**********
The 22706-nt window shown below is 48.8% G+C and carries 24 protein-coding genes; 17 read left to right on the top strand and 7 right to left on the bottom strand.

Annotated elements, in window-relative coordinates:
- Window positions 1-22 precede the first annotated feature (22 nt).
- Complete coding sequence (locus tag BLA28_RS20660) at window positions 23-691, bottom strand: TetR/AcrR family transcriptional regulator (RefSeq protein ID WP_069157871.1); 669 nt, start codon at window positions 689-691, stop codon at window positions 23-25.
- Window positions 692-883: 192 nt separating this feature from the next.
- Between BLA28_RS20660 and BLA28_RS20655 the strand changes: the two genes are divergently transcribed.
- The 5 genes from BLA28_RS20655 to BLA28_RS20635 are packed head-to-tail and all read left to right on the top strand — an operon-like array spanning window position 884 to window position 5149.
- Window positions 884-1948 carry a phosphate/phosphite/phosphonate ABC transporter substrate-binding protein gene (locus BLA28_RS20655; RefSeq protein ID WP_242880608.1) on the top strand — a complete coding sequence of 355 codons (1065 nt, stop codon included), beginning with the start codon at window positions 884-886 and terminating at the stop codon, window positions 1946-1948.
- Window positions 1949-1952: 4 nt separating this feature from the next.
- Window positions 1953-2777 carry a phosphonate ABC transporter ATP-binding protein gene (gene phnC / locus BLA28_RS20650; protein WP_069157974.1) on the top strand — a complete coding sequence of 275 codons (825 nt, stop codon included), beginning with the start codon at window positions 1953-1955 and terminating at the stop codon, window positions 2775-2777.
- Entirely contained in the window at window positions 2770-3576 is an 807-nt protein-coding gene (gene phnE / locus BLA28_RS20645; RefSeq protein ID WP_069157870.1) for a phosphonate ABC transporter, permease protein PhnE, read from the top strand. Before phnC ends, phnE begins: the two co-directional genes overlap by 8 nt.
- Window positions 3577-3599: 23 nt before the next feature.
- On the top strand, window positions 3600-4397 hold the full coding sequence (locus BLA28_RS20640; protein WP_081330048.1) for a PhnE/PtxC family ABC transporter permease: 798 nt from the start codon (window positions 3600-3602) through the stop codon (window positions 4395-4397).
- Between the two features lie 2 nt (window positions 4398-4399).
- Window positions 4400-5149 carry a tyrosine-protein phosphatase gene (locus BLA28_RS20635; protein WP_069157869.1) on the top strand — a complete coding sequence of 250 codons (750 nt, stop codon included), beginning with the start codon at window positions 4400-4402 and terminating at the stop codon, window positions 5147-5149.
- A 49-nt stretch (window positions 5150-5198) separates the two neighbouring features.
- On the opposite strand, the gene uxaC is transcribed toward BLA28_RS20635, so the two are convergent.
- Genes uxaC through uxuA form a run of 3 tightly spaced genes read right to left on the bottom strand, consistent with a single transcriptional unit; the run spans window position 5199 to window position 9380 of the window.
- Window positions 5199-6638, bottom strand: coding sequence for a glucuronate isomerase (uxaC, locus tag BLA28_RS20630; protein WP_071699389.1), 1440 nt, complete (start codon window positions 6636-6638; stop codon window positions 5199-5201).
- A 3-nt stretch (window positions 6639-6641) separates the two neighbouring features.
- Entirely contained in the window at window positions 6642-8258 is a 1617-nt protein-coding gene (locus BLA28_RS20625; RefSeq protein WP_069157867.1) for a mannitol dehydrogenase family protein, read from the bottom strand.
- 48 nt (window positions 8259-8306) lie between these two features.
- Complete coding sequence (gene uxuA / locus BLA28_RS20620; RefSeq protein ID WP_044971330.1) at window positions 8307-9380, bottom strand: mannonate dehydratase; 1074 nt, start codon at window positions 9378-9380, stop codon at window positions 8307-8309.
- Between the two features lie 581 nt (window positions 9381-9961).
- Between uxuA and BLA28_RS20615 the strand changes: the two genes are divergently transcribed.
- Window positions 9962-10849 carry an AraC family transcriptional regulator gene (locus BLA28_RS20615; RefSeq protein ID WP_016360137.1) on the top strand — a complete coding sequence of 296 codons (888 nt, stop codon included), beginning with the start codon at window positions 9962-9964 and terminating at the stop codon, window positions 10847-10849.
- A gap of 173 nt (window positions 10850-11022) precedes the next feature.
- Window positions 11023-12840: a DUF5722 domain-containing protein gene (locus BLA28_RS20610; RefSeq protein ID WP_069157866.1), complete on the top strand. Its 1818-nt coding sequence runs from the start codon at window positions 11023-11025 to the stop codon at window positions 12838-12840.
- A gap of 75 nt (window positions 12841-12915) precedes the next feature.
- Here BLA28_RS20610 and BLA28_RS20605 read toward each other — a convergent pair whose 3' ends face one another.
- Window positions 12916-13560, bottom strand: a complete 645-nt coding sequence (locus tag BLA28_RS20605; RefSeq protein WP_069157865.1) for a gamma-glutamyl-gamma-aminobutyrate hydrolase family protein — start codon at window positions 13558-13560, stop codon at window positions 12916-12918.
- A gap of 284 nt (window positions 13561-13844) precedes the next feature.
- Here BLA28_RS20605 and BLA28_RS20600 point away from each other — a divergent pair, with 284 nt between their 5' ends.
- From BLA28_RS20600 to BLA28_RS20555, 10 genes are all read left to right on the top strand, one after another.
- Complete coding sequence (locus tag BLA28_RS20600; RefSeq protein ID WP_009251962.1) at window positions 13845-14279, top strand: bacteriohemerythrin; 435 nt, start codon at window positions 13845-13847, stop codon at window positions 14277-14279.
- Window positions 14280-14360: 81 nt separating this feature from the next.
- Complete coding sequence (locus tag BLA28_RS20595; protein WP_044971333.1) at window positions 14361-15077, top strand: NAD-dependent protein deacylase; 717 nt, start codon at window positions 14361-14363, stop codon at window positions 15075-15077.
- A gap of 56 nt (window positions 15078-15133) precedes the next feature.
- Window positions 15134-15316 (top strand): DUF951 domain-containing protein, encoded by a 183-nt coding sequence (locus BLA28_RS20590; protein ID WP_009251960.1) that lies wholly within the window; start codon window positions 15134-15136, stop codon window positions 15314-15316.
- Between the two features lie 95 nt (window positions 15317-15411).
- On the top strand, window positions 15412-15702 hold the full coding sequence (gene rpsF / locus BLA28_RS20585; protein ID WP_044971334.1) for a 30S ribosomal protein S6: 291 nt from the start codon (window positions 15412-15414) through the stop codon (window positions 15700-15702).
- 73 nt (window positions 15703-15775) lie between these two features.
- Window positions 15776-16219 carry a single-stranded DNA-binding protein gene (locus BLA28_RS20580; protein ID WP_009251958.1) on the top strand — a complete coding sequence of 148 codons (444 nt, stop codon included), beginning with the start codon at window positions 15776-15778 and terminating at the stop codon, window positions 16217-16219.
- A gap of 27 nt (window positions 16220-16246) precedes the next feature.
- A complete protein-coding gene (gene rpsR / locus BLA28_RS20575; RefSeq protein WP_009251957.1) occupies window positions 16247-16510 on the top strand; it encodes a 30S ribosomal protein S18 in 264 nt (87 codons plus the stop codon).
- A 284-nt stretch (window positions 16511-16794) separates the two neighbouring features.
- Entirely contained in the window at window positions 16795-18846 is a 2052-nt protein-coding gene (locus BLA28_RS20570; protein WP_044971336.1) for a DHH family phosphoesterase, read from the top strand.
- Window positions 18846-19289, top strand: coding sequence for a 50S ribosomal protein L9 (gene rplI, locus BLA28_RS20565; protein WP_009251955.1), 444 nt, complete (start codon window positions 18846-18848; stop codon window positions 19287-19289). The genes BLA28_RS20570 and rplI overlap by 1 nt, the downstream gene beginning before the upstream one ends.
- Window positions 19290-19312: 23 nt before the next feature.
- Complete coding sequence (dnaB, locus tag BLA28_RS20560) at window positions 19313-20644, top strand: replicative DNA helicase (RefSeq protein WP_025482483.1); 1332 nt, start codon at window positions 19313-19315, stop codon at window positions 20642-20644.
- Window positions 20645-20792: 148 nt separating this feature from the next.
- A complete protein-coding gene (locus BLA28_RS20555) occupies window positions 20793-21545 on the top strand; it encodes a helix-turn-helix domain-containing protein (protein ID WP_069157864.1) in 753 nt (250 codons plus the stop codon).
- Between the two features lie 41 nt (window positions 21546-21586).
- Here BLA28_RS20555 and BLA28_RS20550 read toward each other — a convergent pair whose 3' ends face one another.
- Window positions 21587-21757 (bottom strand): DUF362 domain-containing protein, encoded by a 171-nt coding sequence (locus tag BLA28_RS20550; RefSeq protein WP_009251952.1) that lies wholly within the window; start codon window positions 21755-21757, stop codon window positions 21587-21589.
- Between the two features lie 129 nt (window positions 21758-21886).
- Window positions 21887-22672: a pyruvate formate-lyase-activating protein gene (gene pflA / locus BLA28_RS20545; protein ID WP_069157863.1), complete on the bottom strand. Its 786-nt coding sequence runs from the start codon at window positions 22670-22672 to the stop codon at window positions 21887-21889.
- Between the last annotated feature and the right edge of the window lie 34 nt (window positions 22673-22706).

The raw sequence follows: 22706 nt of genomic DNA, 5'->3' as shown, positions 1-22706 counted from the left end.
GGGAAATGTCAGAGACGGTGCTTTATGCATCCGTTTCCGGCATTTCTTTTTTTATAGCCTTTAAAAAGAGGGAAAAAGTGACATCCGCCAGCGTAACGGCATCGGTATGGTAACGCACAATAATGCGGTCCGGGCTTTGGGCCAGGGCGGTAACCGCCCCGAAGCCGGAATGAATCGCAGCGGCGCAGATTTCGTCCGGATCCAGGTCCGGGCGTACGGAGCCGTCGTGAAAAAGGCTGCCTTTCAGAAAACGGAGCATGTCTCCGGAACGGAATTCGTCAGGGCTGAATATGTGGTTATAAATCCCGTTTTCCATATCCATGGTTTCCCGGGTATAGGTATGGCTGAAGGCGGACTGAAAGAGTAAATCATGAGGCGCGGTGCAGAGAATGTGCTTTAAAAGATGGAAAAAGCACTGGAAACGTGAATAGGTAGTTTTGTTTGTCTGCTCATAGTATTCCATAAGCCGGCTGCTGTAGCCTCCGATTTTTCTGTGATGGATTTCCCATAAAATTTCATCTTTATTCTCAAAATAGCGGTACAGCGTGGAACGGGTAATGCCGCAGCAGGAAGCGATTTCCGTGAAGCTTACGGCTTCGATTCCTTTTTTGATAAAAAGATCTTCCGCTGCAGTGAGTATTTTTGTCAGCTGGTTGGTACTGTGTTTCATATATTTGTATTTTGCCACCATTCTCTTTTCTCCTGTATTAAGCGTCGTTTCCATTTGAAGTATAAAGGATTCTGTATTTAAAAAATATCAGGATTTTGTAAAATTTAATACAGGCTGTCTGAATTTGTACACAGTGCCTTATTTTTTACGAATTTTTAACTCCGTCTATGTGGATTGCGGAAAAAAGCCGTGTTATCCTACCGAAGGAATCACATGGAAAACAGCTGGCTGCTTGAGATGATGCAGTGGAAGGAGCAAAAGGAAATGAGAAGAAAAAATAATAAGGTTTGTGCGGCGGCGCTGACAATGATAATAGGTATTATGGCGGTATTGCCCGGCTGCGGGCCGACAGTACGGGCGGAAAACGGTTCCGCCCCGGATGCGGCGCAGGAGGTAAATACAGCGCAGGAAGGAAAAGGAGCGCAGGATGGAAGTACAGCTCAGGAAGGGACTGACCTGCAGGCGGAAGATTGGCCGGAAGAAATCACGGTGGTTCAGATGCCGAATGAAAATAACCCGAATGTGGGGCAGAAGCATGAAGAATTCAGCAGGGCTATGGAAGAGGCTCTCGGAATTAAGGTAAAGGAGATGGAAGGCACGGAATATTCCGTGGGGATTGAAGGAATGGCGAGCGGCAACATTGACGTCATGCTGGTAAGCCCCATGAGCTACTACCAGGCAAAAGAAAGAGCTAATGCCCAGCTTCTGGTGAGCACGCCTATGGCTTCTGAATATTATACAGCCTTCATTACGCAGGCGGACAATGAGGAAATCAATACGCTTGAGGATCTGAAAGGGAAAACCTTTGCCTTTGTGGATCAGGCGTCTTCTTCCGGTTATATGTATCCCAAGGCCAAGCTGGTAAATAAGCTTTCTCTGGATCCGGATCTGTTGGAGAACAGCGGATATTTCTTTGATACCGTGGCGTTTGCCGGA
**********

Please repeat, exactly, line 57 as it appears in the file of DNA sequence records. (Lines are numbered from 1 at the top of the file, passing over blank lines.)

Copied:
- Window positions 21887-22672: a pyruvate formate-lyase-activating protein gene (gene pflA / locus BLA28_RS20545; protein ID WP_069157863.1), complete on the bottom strand. Its 786-nt coding sequence runs from the start codon at window positions 22670-22672 to the stop codon at window positions 21887-21889.